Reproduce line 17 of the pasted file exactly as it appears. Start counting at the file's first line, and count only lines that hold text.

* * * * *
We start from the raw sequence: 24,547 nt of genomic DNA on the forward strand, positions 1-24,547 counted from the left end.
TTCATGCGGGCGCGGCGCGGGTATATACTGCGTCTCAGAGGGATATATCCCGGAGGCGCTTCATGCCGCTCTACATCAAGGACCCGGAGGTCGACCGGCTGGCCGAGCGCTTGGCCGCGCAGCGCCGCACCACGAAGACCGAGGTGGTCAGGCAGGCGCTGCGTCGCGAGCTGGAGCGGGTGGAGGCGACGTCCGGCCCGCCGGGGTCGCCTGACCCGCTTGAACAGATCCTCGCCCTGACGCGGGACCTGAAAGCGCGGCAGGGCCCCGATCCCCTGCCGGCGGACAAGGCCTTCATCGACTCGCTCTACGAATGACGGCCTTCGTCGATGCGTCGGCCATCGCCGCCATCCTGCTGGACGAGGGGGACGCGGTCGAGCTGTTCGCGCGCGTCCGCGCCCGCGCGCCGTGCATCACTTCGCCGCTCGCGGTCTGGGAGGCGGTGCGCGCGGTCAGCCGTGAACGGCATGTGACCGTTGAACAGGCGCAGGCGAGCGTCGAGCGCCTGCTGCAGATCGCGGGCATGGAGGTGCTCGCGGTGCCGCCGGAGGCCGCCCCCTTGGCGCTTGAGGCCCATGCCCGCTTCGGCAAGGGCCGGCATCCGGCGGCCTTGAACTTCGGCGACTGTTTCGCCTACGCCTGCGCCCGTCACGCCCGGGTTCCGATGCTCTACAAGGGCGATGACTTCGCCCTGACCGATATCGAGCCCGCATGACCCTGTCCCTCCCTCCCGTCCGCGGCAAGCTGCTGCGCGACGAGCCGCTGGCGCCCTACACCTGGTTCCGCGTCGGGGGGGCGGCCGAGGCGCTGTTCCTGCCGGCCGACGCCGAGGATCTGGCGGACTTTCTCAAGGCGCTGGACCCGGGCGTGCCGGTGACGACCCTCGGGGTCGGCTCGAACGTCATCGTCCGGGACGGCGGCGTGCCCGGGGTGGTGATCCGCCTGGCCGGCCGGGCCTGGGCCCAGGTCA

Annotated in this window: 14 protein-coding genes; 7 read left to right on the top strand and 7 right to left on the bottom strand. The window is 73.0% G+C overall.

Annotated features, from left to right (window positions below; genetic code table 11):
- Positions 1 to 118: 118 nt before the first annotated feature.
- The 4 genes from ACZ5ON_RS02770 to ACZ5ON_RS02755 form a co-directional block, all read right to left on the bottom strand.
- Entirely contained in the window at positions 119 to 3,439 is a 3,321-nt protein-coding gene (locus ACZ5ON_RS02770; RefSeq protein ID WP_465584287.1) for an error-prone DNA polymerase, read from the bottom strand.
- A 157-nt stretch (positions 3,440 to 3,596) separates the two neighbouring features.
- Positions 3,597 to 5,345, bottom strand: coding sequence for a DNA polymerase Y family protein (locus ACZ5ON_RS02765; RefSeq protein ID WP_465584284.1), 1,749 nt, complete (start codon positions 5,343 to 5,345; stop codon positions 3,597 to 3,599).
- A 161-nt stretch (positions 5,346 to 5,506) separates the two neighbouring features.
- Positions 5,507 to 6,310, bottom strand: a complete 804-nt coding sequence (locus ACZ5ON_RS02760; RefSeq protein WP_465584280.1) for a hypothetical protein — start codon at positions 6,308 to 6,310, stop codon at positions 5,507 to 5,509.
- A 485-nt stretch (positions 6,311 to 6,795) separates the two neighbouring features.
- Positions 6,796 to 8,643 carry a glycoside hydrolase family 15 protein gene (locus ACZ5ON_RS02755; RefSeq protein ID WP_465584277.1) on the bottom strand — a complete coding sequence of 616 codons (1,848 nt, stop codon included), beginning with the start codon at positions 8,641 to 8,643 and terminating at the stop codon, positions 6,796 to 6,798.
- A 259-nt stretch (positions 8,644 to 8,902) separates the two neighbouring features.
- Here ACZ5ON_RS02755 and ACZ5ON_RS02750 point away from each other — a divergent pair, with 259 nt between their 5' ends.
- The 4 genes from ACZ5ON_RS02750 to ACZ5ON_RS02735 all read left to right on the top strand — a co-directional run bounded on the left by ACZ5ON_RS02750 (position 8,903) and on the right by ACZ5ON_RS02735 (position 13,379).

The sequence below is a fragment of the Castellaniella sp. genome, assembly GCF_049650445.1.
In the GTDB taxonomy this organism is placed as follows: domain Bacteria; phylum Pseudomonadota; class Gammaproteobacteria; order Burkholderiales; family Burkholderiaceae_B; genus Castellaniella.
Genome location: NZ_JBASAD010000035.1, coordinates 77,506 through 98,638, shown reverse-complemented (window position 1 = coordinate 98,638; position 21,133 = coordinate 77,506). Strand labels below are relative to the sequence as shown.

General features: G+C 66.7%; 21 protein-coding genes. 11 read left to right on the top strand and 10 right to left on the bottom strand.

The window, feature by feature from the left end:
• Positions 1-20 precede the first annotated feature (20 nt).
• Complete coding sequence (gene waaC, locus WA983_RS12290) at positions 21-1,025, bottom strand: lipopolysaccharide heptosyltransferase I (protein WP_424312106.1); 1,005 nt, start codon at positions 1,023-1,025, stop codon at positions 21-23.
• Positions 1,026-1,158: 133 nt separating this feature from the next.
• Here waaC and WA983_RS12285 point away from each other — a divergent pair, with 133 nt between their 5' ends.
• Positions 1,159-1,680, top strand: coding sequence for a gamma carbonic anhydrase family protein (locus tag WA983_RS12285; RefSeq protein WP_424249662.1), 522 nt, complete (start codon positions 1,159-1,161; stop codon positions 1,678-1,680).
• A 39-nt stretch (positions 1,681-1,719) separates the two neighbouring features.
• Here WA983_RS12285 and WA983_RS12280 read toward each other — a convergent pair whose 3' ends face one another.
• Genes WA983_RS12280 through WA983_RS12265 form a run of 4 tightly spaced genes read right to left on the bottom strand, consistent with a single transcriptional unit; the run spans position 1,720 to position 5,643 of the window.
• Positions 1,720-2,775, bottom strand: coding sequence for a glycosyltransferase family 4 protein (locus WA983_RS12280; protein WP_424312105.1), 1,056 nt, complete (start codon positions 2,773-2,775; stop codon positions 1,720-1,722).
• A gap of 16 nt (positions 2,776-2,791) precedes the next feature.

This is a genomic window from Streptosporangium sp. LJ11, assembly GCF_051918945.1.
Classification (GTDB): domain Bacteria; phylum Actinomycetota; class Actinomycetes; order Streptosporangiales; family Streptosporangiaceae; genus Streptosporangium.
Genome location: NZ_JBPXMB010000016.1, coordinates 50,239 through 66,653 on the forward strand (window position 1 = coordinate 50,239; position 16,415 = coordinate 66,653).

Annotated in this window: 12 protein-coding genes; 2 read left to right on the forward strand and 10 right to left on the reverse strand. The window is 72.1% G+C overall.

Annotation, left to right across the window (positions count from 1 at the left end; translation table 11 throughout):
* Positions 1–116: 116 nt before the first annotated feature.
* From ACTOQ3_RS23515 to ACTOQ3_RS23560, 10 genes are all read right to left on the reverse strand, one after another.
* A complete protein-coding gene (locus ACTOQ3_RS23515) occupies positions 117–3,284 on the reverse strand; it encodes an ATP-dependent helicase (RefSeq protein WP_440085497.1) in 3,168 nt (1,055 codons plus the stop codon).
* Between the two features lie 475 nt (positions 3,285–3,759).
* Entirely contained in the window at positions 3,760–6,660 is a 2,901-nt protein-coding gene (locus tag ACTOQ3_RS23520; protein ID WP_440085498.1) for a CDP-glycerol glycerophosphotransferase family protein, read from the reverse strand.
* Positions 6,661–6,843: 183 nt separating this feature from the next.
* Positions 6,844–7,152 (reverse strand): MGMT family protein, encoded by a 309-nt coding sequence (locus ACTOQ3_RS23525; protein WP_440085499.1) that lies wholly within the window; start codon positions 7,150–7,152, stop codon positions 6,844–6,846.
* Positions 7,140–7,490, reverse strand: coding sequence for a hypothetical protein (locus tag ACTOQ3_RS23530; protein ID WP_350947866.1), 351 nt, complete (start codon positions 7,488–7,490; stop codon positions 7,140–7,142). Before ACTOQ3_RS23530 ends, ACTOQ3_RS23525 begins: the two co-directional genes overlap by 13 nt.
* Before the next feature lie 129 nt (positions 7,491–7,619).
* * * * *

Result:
The sequence below is a fragment of the Castellaniella sp. genome, assembly GCF_049650445.1.